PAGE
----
According to research done by National Journal, 100 percent of Sanders’ spending on taxi and ride-sharing services was spent on Uber. Among 2016 presidential contenders, that’s a distinction Sanders shares with only Bobby Jindal, Martin O’Malley, and the defunct Scott Walker and Rick Perry

    Read more: http://dailycaller.com/2015/11…..z3qXQfAdLi

    1. I’ve enjoyed the pleasurable benefits of marijuana for over 15 years now. It’s a wonderful recreational drug when used in moderation. I’ve personally never understood the fight to keep drugs away from me at all cost.

      As of now, marijuana money is going into the wrong hands. Marijuana is stronger and easier to get than ever before, albeit much more expensive than it should be? and all that money is going back to the cartels!

      To smoke casually from the “black market”, it will run you $100/month. This is much more expensive than it needs to be. More expensive than my cell phone ($20/month from Tmobile), car insurance ($25/month from Insurance Panda), netflix ($10/month), and gym ($15/month) COMBINED!!! Would you rather put money into the hands of violent gangs and drug dealers? or into taxes for schools, hospitals, public infrastructure, etc.???

      I work very hard for a living and should be allowed to do whatever I want to my own body in the privacy of my own home. Arresting me for using marijuana in my own home would be like arresting me for playing “box the clown” in my own home. They both make me feel good and I’m not hurting anyone else doing it. Seriously, what’s the harm and why should I go to jail for it?

      1. I would rather out my money into the hands of the black market over greedy, slaving, Marxist, corrupt government ANY day. And your characterization of where marijuana comes from is cliched bullshit. In the northwest, most pot comes from local growers who are regular folks struggling to make ends meet because of this wonderful government you are so desperate to give your money.

        Giving your money to government is like burning it. Giving it to local merchants (most of the black market) puts it back into the economy where it actually does some good.

        1. marijuana’s a weed. it should be cheaper than anything we actually have to cultivate (bad weed at least). the most irritating iteration of how we treat weed is states where it’s legal medicinally, but you can’t grow it. Theoretically for “quality control” or being able to measure dosages or something, but obviously the real reason is the state cant tax it. I just saw my sister who lives in colorado, and she attests to the black market fucking thriving there to get around taxes (she also lives in a “dry” town, so that probably has some effect, but that’s not the only place she ever is)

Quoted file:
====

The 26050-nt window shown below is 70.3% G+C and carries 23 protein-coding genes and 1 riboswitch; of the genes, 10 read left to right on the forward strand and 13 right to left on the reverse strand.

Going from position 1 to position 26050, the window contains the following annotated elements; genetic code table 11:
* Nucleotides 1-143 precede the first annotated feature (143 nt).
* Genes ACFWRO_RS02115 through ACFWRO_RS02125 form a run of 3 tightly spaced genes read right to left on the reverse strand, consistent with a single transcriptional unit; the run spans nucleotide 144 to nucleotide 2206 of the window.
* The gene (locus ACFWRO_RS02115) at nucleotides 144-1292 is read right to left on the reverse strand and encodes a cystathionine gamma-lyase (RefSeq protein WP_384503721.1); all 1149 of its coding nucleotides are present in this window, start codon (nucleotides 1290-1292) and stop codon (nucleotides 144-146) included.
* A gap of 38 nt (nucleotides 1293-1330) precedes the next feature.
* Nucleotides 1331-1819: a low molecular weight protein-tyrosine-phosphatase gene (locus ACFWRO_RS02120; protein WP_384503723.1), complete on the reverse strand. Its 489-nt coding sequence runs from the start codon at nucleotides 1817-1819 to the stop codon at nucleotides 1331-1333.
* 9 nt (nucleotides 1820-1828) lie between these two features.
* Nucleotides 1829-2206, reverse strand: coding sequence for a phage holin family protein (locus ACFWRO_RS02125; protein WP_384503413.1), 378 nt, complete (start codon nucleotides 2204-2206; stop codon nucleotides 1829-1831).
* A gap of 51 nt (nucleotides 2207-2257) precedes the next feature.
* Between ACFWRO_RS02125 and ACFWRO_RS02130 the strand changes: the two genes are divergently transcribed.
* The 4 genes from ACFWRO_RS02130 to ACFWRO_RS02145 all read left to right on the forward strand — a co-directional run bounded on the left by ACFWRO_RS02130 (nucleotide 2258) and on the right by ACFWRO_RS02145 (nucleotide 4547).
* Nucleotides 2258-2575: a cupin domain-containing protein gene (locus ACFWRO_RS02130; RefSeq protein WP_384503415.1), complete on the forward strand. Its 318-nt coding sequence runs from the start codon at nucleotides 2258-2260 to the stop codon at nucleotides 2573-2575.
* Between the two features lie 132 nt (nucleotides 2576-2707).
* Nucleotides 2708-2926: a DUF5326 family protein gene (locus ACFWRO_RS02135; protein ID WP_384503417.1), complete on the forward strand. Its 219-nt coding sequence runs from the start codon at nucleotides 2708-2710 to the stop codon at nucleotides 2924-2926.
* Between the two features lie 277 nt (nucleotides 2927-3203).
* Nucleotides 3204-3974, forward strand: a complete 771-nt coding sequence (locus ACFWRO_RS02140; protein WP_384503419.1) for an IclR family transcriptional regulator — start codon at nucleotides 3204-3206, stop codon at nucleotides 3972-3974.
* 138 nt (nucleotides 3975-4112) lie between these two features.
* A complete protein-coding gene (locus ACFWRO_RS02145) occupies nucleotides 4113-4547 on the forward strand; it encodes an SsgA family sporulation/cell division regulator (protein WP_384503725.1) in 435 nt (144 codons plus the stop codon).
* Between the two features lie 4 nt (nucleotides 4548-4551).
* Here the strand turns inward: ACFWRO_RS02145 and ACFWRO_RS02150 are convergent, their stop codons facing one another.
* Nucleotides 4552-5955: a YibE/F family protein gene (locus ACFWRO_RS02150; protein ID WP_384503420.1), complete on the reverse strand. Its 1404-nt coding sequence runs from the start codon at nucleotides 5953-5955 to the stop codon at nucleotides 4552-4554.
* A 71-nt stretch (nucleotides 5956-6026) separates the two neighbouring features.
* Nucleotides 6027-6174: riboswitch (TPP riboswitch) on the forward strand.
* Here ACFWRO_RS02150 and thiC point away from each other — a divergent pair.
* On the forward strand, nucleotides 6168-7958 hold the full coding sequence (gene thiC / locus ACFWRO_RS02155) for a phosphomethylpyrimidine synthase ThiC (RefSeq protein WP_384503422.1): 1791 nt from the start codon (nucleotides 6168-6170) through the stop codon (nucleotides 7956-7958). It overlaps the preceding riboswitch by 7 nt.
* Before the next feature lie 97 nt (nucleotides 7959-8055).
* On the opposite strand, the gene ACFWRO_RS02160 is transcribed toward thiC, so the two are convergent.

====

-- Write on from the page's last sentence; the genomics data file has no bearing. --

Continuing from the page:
2. I’m shocked that candidates from both parties are not jumping at the chance to leaglize and then regulate/tax marijuana to death. It’s a great chance to create a giant bureaucracy with a whole new batch of cronies lining up. How can they miss the opportunity to add the “M” into ATF? New windbreakers all around.

    1. Weell see that the problem, that new windbreaker thingy.

      Discussions are still being held over who’s initial goes where on the new windbreakers because those kinds of things affect funding and budgets and offices and who gets to sit closest to the big boss don’t cha know ?

      MATF

      TAMF

      FATM

      You’re just getting a little ahead of yourself there.

      1. Its actually the Bureau of Alcohol Tobacco Firearms Explosives and Marijuana…..dunna, dunna, dunna, dunna…

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    2. Yup. That’s what kept me from voting for Colorado’s A64, and I was right to be concerned.

      Fortunately, it also had a grow-your-own provision. There are no regulations on that besides plant counts and secure, hidden growing (meaning a greenhouse would have to be opaque and “secure.”) You can also keep ALL you grow, and distribute (without charging, because commerce is EVIL.) If I had the time and money, I’d build a dugout greenhouse following the Earthship model, which would allow growing under natural light and heat conditions. Frankly, if you grow for yourself, a couple outdoor plants a year should do it, but you need the extra 6-8 weeks shelter.

      1. So if your car gets stolen from your driveway no big deal, but if your pot gets stolen from your greenhouse you have committed a crime ?

      2. isn’t the whole point of a greenhouse to be not opaque?

  3. Yes, marijuana, the great libertarian priority of 2016. Who cares if we’re already 3/4 of the way towards socialism, with an openly socialist party promising to take us the rest of the distance. Lets definitely keep talking about marijuana, and even make common cause with the socialists if it means getting legal pot. That’s what you call rational political strategy.

    Maybe every other story on Reason should be about pot, instead of every third as it is now? You know, just to drive the point home.

    1. That’s a pretty stupid attitude. If it’s an infringement on your liberties, it’s fair game. I’m sorry it’s not your issue (and before it became my medicine, it wasn’t one of mine, but I always respected their rights anyway.)

    2. The War on Drugs is by far the most destructive policy with respect to liberty in the last several decades. Do you think that things like police militarization and civil asset forfeiture are no big deal? Ending it should be a priority of anybody who cares about liberty.

      1. Do you think legalizing pot is going to do jack shit for any of that?

        This is a bullshit non issue, and it serves no other purpose but to employ libertarianism as the useful idiot of progressives.

        When libertarians wake the fuck up and start thinking strategically, maybe they’ll have some kind of policy success.